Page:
DIY Flash Reflector


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Soon after I got my fancy-schmancy camera a couple of years ago, Jamie Worley’s husband Ken taught me a nifty little trick for angling a napkin or a piece of paper in front of my camera’s built-in flash to bounce the light. This avoids the harsh light that often results from a built-in flash.

It’s a handy little trick, but not always easy to pull off because it leaves you doing everything else one-handed.

A couple of nights ago, I started searching for an alternative after seeing how much better a shot – especially indoors – can be when the flash light is bounced off the ceiling rather than whatever you’re shooting. See?

built-in flash

(without a reflector)

with reflecgtor

(using a legal pad as a reflector)

I was so impressed with the difference that I decided I wanted to rig up something easy that wouldn’t require me to shoot one-handed. That’s when I remembered that I had some craft foam pieces left from when I made my homemade light box.

With the help of my handy-dandy razor knife, I soon had this:

flash reflector

Cheap and simple DIY flash reflector. I use the rubber band to hold it on my camera at about a  45 degree angle under my flash.

camera 1

camera 2

camera 3

Check out the difference it makes:

built-in flash without reflector

(without)

built-in flash with diy reflector

(with)

See how much more even the light is? Look at these:

built-in flash without reflector

(without)

built-in flash with diy reflector

(with – Look! No crazy pet eyes!)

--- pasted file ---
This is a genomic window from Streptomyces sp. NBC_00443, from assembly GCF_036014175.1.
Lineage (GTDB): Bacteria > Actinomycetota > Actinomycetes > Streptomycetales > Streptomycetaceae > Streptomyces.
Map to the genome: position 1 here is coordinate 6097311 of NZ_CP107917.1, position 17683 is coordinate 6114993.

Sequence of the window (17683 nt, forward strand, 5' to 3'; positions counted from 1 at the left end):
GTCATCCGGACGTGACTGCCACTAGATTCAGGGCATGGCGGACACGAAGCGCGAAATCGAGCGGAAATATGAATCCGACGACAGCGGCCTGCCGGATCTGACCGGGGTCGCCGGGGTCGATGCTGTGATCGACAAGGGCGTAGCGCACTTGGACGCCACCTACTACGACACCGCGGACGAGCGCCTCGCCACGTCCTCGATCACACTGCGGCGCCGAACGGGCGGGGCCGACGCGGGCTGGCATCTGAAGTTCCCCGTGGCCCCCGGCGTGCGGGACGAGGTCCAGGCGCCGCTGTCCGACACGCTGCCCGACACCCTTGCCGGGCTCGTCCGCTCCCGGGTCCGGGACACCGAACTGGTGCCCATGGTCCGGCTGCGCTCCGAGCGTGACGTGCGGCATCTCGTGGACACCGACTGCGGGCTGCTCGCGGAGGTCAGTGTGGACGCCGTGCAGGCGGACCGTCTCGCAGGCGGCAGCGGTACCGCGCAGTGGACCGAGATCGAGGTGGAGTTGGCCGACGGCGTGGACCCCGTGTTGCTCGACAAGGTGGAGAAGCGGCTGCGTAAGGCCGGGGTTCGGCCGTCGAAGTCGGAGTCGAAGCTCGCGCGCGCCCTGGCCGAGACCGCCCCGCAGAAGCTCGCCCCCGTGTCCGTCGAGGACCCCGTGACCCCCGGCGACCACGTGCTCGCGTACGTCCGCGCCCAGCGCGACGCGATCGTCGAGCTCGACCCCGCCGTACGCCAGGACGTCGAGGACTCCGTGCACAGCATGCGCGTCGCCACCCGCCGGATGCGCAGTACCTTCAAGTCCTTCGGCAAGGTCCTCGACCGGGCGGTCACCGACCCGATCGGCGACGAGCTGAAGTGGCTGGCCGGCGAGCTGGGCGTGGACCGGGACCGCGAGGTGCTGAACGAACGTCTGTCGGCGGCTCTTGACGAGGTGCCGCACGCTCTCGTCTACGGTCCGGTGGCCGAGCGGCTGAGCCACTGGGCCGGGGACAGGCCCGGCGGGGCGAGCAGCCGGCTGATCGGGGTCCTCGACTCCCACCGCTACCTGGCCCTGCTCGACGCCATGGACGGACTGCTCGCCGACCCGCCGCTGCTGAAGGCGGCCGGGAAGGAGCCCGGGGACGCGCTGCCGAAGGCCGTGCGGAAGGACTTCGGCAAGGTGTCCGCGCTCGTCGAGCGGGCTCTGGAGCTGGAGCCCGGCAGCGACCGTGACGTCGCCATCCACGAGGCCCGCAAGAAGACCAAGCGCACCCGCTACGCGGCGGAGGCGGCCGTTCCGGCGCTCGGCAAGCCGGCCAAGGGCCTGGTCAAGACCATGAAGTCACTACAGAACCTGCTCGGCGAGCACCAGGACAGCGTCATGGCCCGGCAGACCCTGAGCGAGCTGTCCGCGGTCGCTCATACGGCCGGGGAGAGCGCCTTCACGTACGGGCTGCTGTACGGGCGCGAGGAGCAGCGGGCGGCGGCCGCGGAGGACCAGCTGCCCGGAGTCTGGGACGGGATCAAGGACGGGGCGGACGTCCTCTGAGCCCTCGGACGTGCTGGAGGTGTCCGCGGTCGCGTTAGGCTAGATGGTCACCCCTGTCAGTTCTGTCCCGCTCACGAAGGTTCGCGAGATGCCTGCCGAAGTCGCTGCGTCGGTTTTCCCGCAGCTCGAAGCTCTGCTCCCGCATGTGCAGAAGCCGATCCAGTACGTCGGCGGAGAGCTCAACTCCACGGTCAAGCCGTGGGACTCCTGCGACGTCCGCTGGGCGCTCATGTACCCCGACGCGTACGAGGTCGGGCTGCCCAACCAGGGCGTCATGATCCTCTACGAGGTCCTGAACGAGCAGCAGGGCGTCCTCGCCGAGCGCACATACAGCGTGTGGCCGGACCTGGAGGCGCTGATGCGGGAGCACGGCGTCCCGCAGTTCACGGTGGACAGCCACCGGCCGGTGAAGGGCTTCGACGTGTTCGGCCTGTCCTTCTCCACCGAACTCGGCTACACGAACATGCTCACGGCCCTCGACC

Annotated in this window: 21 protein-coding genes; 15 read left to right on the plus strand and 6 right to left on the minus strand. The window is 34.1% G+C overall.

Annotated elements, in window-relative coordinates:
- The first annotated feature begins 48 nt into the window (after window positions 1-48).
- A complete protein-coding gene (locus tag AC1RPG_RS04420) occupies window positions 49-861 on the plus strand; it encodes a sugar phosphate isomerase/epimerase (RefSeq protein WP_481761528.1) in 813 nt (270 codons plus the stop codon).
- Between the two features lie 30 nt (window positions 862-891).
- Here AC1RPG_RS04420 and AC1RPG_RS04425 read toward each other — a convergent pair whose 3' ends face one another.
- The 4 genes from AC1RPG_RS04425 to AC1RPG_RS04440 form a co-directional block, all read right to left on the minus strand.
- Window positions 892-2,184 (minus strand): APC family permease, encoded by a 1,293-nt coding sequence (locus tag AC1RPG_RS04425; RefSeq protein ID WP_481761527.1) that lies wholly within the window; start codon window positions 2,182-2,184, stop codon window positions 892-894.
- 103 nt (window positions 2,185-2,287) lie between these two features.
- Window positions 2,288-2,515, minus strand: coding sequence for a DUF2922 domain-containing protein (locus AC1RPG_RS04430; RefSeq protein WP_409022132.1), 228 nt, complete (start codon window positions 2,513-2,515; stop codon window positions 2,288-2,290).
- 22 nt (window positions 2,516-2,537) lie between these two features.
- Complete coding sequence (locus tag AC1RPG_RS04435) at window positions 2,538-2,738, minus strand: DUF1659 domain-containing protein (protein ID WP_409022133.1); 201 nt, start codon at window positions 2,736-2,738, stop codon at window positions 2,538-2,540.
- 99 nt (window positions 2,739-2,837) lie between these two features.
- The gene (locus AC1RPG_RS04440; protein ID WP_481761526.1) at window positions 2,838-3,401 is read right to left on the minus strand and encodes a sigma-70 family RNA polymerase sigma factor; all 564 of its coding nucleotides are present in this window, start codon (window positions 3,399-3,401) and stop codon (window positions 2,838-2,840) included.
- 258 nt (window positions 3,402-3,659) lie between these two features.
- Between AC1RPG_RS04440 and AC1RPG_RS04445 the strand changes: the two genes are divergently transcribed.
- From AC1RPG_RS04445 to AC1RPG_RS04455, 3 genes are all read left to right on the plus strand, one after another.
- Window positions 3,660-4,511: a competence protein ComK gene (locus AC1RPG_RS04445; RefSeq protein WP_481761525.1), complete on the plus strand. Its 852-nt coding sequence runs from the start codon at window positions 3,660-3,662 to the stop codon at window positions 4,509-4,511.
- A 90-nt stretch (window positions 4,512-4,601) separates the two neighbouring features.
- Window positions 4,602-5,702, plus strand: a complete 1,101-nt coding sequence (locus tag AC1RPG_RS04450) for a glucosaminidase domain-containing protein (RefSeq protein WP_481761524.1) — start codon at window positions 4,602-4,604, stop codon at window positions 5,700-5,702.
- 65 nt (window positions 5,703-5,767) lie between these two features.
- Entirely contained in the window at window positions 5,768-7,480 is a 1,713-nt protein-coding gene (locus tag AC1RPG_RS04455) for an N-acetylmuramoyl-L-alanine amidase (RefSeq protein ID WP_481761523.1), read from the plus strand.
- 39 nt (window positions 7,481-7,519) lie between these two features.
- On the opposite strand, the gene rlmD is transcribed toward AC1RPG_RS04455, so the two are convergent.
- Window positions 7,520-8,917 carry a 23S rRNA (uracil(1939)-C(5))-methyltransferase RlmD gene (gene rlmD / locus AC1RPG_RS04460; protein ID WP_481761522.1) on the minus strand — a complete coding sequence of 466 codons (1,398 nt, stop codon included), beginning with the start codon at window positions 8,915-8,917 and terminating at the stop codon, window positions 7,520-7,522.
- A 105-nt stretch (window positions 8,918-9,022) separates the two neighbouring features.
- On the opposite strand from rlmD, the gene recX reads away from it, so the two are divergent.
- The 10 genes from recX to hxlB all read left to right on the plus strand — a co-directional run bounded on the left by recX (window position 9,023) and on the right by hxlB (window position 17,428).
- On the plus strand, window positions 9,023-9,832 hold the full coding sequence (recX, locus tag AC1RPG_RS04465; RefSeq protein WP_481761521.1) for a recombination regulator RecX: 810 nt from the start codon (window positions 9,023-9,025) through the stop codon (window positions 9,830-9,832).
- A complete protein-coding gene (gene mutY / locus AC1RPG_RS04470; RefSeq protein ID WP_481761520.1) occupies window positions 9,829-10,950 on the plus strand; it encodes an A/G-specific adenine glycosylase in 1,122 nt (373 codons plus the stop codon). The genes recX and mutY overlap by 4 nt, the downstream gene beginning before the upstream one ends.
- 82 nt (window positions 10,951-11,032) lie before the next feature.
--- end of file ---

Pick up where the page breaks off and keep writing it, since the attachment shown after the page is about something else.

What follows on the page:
The second one is a bit darker, but I can do a lot more with it without the pet eyes and the harsh light. See?

peanut

peanut 2

So, there you have – more tips from your friendly, neighborhood, hobbyist photographer on making better photos for your blog with a cheap DIY flash reflector.

Have you ever experimented with reflecting or diffusing the flash with your camera’s built-in flash? Did you discover anything that worked really well?

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8 Comments

  1. I can’t quite picture (sorry) how the reflector attaches to your camera. Any chance you could take a picture of it with another camera? I do agree, it makes a big difference.

    BTW, I meant to ask yesterday. What is the game with the marbles? It looks familiar, but I can’t place it.

    Thanks,
    Sarah

    1. Sarah,

      I added some photos to show how the reflector is attached to the camera. It’s high-tech stuff, be warned. 😉

      The game with the marbles is Aggravation – a really old version. It’s a family favorite.

  2. Kris,

    Thanks for the pictures of the camera.

    Aggravation. It looks so familiar, so I know I must have played it. Sometimes the older versions are the best.

    Thanks for clearing up how the reflector was attached.

    Sarah

  3. Thank you for sharing!!! Love it and can’t wait to try it, will help with skin tones too( for us really pale people) LOL!
    Thanks!

  4. Kris great tips! My husband uses this trick in TV production it’s called white balance. But I hadn’t thought to use it for photography. Thanks for sharing. 🙂 Daniele Evans clued me in to your post.

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